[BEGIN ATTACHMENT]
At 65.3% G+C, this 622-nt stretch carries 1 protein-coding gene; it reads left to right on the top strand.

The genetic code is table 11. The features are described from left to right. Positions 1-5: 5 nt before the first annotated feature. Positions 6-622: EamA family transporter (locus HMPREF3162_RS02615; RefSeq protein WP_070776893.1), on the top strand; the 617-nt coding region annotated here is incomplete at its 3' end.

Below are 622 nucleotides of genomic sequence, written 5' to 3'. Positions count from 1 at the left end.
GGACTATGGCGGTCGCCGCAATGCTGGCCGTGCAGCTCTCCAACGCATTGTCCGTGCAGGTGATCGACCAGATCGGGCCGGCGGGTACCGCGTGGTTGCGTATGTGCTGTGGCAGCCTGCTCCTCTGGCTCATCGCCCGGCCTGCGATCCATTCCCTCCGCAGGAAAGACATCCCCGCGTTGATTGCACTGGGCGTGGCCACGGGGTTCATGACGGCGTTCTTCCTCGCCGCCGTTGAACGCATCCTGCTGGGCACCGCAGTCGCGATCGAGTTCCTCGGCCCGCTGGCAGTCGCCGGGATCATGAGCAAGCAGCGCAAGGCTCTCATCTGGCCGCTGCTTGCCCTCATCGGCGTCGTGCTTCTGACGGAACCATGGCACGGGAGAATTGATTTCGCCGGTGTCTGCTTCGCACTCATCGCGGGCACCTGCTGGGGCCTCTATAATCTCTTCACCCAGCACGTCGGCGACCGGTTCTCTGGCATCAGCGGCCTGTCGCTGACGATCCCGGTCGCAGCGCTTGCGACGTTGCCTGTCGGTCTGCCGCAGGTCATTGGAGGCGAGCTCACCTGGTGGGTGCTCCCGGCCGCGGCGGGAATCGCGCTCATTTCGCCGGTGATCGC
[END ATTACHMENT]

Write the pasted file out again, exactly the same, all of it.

At 65.3% G+C, this 622-nt stretch carries 1 protein-coding gene; it reads left to right on the top strand.

The genetic code is table 11. The features are described from left to right. Positions 1-5: 5 nt before the first annotated feature. Positions 6-622: EamA family transporter (locus HMPREF3162_RS02615; RefSeq protein WP_070776893.1), on the top strand; the 617-nt coding region annotated here is incomplete at its 3' end.

Below are 622 nucleotides of genomic sequence, written 5' to 3'. Positions count from 1 at the left end.
GGACTATGGCGGTCGCCGCAATGCTGGCCGTGCAGCTCTCCAACGCATTGTCCGTGCAGGTGATCGACCAGATCGGGCCGGCGGGTACCGCGTGGTTGCGTATGTGCTGTGGCAGCCTGCTCCTCTGGCTCATCGCCCGGCCTGCGATCCATTCCCTCCGCAGGAAAGACATCCCCGCGTTGATTGCACTGGGCGTGGCCACGGGGTTCATGACGGCGTTCTTCCTCGCCGCCGTTGAACGCATCCTGCTGGGCACCGCAGTCGCGATCGAGTTCCTCGGCCCGCTGGCAGTCGCCGGGATCATGAGCAAGCAGCGCAAGGCTCTCATCTGGCCGCTGCTTGCCCTCATCGGCGTCGTGCTTCTGACGGAACCATGGCACGGGAGAATTGATTTCGCCGGTGTCTGCTTCGCACTCATCGCGGGCACCTGCTGGGGCCTCTATAATCTCTTCACCCAGCACGTCGGCGACCGGTTCTCTGGCATCAGCGGCCTGTCGCTGACGATCCCGGTCGCAGCGCTTGCGACGTTGCCTGTCGGTCTGCCGCAGGTCATTGGAGGCGAGCTCACCTGGTGGGTGCTCCCGGCCGCGGCGGGAATCGCGCTCATTTCGCCGGTGATCGC